Results
    SBPMs in Louisiana and Washington

    While the exact structural and financial details of SBPMs in each state are confidential, both states use a similar 2-part pricing model as described in the introduction.13,14 Louisiana entered into an SBPM with Gilead Sciences Inc subsidiary Asegua Therapeutics for access to the authorized generic of Epclusa for 5 years,33 and Washington contracted with AbbVie Inc for access to Mavyret for 5 years.14 Louisiana’s SBPM focused on screening and treatment engagement among Medicaid enrollees and incarcerated persons, who in years prior had limited access to HCV medications because of restrictions requiring liver damage and sobriety.33 Washington’s SBPM also broadly focused on Medicaid enrollees, but screening and treatment efforts were particularly focused on engaging those who inject drugs (personal communication with officials from the Washington State Health Care Authority [Sullivan D, Fliss M, Evaskus L]; March 10, 2020).34 Louisiana and Washington developed similar, robust implementation initiatives designed to scale up screening and treatment capacity.33,34 Louisiana aimed to treat and cure 10 000 individuals within the first year of SBPM implementation,33 and Washington aimed to treat and cure 4900 individuals within the same time frame.34

    Louisiana

    Louisiana had liver damage and sobriety restrictions in effect during the preperiod but removed these restrictions concomitantly with SBPM implementation.13 Rates of acute HCV infection were stable during the study period, whereas rates of chronic HCV increased from 71.3 to 142.5 cases per 100 000 residents from 2017 to 2018 (eFigure 2 in the Supplement). The rate of chronic HCV decreased to 82.7 cases per 100 000 in 2019. In the year before SBPM implementation in Louisiana, the mean (SD) rate of quarterly HCV prescription fills was 43.1 (8.6) prescriptions per 100 000 Medicaid enrollees. Following SBPM implementation, quarterly HCV prescription fills increased by 162.8 (95% CI, 82.6-243.1), to a mean (SD) of 206.0 (51.2) prescription fills per 100 000 enrollees in Louisiana (Table).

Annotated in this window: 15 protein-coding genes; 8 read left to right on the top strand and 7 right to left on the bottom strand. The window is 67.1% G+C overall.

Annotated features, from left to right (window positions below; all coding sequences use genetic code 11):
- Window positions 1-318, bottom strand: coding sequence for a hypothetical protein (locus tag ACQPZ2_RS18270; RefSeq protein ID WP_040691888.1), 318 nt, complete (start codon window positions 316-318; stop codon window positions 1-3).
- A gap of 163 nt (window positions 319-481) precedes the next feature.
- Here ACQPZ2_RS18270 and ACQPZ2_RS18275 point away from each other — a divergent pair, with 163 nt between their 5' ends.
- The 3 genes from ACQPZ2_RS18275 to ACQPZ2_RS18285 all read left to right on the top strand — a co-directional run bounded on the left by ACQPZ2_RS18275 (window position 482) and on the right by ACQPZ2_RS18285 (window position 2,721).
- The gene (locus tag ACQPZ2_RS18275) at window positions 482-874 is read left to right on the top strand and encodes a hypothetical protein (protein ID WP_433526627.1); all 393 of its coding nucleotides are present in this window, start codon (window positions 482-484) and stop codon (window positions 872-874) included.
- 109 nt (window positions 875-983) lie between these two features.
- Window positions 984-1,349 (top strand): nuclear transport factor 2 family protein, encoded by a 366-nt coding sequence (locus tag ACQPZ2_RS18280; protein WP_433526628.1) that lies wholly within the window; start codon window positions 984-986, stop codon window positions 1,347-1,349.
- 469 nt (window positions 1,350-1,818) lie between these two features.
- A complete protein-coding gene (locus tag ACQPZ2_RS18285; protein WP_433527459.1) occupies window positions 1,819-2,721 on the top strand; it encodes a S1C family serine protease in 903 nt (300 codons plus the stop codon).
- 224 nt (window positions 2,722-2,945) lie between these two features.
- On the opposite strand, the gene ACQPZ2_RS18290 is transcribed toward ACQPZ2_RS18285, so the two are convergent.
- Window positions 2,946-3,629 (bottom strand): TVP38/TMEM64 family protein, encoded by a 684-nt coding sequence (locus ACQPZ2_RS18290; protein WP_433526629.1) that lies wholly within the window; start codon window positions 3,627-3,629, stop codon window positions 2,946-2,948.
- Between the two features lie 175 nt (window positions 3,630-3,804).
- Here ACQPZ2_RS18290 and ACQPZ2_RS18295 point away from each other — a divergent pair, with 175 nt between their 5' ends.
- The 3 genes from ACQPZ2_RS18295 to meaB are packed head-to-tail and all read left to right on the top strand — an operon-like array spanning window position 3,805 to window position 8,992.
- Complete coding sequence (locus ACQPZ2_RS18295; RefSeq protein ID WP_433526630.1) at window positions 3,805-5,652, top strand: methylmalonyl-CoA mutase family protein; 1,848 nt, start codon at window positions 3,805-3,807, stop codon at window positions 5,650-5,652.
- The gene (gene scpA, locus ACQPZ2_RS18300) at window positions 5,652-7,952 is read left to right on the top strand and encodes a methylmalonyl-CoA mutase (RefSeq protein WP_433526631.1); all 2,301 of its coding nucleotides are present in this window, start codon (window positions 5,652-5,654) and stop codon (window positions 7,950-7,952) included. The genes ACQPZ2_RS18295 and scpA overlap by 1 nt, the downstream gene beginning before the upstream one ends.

Pretrends were very similar between Louisiana and its synthetic control (Figure 1). In the preperiod, the mean (SD) absolute difference between Louisiana and its synthetic control was 8.0 (6.4) HCV prescription fills per quarter. Following SBPM implementation, quarterly HCV prescription fills increased by 173.5 (95% CI, 74.3-265.3) per 100 000 Medicaid enrollees compared with its synthetic control, a relative increase of 534.5% (95% CI, 228.7%-1125.0%). Permutation tests indicate our findings in Louisiana were highly unlikely to be due to chance, as test results showed that no other states in the donor pool (N = 11) experienced a greater increase in HCV prescription fills than Louisiana (P < .001) (Figure 2).

    Washington

    Washington had neither liver damage nor sobriety restrictions in effect to access Medicaid-covered HCV medications during the study period.9 Rates of acute and chronic HCV infection were relatively stable during the study period and did not substantially change after SBPM implementation (eFigure 2 in the Supplement). The mean (SD) rate of quarterly HCV prescription fills was 50.1 (4.1) per 100 000 Medicaid enrollees in the year before SBPM implementation and 53.9 (11.0) per 100 000 enrollees in the year after implementation, which was not a significant change (Table).

    Very similar pretrends were observed between Washington and its synthetic control. During the preperiod, the mean (SD) absolute difference between Washington and its synthetic control was 7.3 (6.2) HCV prescription fills per quarter. We did not observe a significant change in HCV prescription fills following SBPM implementation (+16.2%; 95% CI, −21.7% to +72.4%).

    Robustness Tests